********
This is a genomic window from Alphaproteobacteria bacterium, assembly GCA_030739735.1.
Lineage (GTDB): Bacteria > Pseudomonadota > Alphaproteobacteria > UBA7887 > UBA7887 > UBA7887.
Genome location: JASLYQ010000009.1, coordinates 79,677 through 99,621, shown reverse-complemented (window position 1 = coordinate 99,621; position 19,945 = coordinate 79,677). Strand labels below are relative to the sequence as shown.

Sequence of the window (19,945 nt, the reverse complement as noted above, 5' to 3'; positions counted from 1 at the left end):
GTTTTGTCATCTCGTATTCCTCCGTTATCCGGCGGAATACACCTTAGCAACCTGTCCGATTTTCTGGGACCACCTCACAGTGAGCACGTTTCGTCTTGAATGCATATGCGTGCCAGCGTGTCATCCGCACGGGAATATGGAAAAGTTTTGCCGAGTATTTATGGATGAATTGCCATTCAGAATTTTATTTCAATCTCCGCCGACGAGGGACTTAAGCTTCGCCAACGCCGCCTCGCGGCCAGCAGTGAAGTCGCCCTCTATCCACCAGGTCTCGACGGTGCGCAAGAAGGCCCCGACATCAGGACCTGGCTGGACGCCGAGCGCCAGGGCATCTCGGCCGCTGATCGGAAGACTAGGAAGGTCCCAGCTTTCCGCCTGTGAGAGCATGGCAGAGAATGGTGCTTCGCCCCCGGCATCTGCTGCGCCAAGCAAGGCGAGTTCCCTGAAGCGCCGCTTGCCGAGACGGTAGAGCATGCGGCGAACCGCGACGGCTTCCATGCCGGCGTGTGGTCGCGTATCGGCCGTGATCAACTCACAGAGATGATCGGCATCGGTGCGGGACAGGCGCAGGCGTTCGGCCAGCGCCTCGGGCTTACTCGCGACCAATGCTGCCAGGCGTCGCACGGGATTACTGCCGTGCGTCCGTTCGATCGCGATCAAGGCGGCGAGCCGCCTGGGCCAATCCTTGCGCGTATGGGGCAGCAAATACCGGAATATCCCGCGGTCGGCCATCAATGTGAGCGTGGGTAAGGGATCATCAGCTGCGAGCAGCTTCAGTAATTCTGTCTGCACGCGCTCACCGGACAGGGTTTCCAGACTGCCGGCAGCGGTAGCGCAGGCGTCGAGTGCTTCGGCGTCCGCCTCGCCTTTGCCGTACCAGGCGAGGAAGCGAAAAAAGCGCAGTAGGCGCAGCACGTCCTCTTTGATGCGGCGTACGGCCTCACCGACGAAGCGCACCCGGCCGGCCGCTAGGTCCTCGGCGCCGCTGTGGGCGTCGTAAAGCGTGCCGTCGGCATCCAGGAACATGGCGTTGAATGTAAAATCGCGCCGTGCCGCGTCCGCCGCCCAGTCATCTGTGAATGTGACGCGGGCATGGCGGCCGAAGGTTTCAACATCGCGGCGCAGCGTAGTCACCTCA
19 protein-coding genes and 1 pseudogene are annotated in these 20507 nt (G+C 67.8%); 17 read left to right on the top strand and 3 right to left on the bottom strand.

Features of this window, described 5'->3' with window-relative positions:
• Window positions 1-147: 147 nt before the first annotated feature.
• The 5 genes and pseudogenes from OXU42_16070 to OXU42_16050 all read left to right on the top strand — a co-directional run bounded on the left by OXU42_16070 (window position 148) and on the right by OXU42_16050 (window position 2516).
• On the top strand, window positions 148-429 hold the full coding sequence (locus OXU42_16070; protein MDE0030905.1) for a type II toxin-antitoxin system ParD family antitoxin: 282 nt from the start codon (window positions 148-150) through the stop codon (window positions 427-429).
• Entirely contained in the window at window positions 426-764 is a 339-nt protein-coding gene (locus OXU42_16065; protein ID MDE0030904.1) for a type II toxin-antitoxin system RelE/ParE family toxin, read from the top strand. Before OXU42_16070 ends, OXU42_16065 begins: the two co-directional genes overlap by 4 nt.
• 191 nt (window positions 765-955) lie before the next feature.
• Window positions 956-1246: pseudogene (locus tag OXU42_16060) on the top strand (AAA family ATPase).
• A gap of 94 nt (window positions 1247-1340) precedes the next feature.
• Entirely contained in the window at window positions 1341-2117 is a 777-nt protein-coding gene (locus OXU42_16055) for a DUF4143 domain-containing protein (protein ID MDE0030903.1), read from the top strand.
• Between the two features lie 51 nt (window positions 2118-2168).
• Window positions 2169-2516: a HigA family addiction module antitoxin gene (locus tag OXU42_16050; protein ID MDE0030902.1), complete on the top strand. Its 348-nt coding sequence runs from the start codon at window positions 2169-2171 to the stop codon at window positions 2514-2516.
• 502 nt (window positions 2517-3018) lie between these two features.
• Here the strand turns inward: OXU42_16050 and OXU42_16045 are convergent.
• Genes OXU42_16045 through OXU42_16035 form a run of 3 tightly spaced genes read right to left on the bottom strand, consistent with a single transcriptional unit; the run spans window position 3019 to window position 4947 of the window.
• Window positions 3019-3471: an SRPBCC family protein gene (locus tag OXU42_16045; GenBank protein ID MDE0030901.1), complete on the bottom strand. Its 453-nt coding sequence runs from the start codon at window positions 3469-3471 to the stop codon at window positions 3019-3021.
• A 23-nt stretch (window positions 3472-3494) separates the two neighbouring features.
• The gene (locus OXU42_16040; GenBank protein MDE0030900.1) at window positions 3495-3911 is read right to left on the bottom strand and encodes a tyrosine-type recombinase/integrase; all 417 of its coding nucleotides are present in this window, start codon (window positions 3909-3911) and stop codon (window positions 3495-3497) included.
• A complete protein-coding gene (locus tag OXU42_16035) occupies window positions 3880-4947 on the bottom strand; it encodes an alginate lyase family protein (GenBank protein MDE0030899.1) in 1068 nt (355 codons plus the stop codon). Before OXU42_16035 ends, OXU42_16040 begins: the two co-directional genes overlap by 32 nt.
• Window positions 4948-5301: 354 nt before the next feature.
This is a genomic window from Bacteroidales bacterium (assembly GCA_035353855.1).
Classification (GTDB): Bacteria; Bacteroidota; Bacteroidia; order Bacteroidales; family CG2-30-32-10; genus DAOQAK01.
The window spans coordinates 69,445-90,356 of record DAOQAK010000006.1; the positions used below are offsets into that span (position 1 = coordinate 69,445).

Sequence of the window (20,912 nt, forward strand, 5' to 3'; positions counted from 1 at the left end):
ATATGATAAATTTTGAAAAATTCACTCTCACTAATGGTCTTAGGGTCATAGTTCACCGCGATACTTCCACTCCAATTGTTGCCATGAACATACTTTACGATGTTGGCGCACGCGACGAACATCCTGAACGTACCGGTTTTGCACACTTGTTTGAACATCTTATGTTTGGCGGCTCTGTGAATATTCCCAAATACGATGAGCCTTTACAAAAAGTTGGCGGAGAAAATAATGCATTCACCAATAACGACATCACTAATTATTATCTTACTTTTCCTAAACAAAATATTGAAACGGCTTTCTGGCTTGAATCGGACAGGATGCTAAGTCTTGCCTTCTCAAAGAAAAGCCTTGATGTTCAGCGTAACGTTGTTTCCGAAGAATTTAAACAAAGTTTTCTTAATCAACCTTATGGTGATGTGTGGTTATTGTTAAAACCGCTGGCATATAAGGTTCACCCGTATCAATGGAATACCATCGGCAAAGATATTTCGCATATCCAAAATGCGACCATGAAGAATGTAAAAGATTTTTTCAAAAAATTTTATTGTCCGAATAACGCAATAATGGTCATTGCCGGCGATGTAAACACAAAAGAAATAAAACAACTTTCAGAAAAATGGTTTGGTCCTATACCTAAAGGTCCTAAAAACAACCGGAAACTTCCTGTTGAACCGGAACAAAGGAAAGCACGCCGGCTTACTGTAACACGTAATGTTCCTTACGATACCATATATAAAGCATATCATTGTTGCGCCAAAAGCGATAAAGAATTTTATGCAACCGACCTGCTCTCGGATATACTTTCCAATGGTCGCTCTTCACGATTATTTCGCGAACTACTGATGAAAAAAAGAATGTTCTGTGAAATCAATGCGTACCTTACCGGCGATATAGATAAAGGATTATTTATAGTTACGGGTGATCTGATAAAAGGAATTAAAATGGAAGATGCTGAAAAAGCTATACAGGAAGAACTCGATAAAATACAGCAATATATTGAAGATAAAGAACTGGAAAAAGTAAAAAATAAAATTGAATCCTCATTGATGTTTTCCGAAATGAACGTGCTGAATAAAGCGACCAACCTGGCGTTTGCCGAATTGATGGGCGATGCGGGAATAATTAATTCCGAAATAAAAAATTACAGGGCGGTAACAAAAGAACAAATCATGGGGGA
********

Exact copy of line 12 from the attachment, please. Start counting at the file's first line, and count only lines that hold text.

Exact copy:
• 191 nt (window positions 765-955) lie before the next feature.